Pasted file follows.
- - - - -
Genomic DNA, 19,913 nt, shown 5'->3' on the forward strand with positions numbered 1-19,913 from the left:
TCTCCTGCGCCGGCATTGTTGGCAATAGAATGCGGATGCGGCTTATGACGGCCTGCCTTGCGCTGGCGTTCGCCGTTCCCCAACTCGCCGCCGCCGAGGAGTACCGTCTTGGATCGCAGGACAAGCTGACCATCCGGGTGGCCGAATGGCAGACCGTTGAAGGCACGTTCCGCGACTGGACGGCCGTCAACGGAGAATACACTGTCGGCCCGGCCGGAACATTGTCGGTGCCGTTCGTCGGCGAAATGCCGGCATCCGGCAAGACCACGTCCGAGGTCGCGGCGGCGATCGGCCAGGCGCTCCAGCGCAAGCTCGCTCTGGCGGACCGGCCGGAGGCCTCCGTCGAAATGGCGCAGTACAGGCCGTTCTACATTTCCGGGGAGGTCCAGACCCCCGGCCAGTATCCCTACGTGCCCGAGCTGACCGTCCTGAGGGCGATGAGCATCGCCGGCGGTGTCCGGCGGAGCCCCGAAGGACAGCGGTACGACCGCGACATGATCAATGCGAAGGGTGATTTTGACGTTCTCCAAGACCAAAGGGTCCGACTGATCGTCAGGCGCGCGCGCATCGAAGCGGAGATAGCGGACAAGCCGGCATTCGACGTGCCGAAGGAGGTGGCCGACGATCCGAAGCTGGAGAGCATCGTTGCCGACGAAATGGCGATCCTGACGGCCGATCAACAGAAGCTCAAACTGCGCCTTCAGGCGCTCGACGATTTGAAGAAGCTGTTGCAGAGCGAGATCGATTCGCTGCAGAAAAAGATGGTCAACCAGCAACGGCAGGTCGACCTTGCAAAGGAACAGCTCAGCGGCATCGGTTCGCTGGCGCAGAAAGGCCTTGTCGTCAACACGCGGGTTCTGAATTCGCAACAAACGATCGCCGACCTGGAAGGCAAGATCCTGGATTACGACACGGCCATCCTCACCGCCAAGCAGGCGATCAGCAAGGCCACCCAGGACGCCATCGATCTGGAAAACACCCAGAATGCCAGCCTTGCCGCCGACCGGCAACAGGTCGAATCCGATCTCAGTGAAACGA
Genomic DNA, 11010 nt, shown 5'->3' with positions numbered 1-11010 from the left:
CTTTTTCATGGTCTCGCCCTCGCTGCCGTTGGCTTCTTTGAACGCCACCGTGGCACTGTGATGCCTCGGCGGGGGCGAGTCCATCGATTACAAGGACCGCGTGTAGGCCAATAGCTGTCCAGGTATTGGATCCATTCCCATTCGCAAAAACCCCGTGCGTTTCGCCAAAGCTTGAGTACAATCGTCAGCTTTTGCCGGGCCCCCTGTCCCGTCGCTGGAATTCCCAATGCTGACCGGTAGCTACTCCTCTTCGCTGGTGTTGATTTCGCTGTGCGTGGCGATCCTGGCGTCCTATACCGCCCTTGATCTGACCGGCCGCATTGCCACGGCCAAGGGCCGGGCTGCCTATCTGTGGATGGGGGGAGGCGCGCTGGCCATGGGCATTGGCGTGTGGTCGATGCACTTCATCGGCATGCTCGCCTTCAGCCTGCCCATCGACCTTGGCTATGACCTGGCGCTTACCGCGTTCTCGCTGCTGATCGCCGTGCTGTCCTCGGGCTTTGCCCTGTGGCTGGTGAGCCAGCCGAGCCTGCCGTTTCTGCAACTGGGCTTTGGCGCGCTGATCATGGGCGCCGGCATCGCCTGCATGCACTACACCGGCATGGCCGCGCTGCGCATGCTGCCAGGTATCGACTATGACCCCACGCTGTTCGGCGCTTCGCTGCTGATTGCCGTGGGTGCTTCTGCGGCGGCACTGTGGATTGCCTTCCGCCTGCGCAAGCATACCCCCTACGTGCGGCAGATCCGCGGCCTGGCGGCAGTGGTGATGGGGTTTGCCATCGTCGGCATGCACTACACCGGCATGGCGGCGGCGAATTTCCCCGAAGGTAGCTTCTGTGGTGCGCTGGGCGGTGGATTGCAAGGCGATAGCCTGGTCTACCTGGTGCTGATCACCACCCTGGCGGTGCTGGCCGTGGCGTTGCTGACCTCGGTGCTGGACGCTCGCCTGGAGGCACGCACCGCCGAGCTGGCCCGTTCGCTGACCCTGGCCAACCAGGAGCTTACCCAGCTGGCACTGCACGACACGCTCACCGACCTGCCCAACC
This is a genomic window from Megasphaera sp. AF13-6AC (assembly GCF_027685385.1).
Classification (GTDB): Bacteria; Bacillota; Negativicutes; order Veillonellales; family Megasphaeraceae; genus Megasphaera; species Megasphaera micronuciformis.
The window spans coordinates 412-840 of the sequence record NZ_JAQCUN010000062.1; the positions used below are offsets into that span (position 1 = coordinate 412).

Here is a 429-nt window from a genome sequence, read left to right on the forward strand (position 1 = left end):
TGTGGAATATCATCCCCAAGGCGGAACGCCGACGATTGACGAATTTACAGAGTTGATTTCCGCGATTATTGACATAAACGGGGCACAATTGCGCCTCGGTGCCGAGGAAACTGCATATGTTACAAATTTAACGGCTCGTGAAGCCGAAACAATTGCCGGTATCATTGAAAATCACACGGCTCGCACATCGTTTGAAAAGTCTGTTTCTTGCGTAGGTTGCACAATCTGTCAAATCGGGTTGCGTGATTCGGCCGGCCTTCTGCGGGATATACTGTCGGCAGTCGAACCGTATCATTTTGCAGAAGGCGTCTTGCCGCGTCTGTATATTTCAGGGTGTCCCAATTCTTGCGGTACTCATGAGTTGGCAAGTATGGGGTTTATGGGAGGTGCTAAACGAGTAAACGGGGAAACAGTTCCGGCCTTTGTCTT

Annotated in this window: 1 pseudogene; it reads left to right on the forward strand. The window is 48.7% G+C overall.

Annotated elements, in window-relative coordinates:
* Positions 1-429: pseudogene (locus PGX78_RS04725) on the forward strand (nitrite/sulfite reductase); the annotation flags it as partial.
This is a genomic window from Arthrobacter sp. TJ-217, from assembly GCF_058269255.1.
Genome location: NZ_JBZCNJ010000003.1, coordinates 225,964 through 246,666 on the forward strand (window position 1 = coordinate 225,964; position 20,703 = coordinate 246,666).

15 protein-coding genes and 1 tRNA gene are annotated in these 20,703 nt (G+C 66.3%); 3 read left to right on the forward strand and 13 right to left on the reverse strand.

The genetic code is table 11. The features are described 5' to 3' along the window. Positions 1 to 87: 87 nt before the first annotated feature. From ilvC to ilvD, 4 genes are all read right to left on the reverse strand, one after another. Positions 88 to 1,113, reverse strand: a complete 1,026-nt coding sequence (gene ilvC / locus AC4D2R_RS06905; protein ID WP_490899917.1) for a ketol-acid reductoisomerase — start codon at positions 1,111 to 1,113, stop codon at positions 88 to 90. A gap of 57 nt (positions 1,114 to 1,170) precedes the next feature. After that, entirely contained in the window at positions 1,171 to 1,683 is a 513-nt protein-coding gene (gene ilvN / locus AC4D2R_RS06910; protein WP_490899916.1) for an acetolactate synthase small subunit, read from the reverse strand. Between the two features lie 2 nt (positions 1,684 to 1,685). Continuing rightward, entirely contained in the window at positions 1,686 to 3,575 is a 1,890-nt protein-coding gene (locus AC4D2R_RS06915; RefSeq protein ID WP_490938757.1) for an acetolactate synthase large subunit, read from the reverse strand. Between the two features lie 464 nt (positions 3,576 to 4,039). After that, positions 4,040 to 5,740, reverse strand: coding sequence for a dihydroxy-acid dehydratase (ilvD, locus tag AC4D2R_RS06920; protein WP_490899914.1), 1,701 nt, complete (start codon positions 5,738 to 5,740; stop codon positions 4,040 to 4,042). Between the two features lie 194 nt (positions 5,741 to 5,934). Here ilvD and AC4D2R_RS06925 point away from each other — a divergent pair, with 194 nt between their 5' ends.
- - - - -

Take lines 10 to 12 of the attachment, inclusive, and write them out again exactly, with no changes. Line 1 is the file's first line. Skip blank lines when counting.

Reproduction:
Annotated in this window: 1 pseudogene; it reads left to right on the forward strand. The window is 48.7% G+C overall.

Annotated elements, in window-relative coordinates:
* Positions 1-429: pseudogene (locus PGX78_RS04725) on the forward strand (nitrite/sulfite reductase); the annotation flags it as partial.